illustration of a cow in a headstand with her legs apart from another and with a Santa hat in one

Why Bother To Smile More?

Why Bother To Smile More?

Practicing balancing poses in yoga is not an easy feat. Standing on one foot or on one’s head takes concentrated effort. Oftentimes when I focus too hard on mastering a balance pose I fall out of it and then realize two of my biggest mistakes. First of all, I am taking myself too seriously and secondly, I am holding my breath. 

      Go Ahead and Grin

 Normally, when a sequence of balancing poses are practiced in a yoga class, the teachers are well aware of the tension that builds up inside everyone. They understand how difficult the poses can be and that our balance varies from day to day. They also know how strongly everyone wants to succeed at these poses and for this reason they often remind students to smile and breathe. Other instructors will say to embrace the wobbles. In other words, when tempted to take a pose too seriously, we are reminded to lighten up. 

These cues —to smile, breathe and embrace the wobbles— are good reminders for people with personalities such as mine. I know I can be a little competitive, even with my yoga practice. I am also somewhat obsessed with an urgency that becomes an intense and pulsating force of energy. I get impatient quickly and  have a tendency to equate self-worth with achievement. People like myself have a difficult time embracing the wobbles, let alone smiling when doing something hard. We just want to perfect our poses.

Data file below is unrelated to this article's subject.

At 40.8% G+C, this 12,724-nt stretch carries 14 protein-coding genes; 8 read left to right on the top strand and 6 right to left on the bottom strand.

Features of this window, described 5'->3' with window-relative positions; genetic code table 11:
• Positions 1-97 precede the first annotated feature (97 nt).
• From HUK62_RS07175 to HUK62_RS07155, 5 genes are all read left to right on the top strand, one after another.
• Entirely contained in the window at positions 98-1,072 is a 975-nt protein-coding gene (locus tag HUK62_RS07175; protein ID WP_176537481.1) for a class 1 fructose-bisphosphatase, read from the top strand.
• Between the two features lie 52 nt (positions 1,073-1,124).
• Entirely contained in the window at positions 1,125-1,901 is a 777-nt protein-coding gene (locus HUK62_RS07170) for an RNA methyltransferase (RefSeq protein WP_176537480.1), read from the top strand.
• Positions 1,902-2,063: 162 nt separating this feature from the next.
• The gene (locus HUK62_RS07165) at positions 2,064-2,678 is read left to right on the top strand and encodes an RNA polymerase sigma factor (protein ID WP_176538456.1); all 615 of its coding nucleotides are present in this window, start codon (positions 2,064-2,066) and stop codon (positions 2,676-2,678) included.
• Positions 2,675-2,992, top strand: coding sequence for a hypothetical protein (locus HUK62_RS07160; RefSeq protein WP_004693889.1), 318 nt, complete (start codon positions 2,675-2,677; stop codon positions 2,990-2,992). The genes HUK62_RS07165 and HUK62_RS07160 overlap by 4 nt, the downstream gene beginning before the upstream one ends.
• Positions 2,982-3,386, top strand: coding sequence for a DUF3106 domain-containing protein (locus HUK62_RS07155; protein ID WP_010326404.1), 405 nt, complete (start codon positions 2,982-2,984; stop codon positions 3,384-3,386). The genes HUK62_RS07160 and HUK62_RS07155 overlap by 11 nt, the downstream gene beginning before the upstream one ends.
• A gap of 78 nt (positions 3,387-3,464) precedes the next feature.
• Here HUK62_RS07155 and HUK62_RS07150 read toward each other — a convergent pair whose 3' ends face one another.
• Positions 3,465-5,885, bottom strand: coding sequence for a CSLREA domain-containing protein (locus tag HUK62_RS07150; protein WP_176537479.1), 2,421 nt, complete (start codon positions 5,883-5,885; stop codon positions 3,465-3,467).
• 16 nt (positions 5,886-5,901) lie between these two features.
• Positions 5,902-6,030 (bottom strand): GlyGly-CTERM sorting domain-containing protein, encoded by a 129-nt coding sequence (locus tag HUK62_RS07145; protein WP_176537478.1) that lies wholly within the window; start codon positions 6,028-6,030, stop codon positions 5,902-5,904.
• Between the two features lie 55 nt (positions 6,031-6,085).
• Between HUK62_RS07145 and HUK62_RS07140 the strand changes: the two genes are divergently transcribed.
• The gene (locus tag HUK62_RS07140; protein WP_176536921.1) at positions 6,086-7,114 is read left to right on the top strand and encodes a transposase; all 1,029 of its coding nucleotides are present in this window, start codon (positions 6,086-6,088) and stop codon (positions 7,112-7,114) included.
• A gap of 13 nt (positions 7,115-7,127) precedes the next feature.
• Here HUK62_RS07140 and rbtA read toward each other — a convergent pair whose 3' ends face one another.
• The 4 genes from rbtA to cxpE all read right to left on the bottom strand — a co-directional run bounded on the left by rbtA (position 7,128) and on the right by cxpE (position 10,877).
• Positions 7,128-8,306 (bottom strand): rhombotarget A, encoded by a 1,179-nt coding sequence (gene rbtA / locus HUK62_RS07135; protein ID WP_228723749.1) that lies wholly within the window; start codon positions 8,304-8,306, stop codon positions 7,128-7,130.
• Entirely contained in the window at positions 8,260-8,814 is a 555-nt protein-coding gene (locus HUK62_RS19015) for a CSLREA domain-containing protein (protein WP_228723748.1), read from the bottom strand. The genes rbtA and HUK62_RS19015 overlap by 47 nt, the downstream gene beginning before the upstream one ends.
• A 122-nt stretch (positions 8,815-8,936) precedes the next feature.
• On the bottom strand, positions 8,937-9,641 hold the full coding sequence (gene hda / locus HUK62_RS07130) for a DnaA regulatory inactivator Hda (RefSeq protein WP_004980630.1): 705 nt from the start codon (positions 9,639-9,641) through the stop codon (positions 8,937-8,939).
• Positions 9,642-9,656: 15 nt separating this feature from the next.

Smiling more often might be helpful, but it is not easy to do when one is focused on a demanding task. It takes a conscious effort. But, when I do remember to smile, whether when attempting to stand on one leg or working hard to teach fourth graders a new math concept, I notice instant changes taking place in my body.

First of all, my sense of urgency leaves my body and I feel my shoulders drop away from my ears. My voice softens and slows down. The wrinkles in my forehead smooth themselves out and the tension in my head dissipates. Finally, I remember to breathe. 

Not only does my body change, but anyone in close proximity changes too. When I smile, they do as well. So much goodness from simply changing the shape of my face. 

Why bother to smile more? It is worth it to change the shape of our face from a tense expression to a wide grin. After all, when we do, we can change our whole world. 

New Release

A heart's journey to forgiveness book by Terese Luikens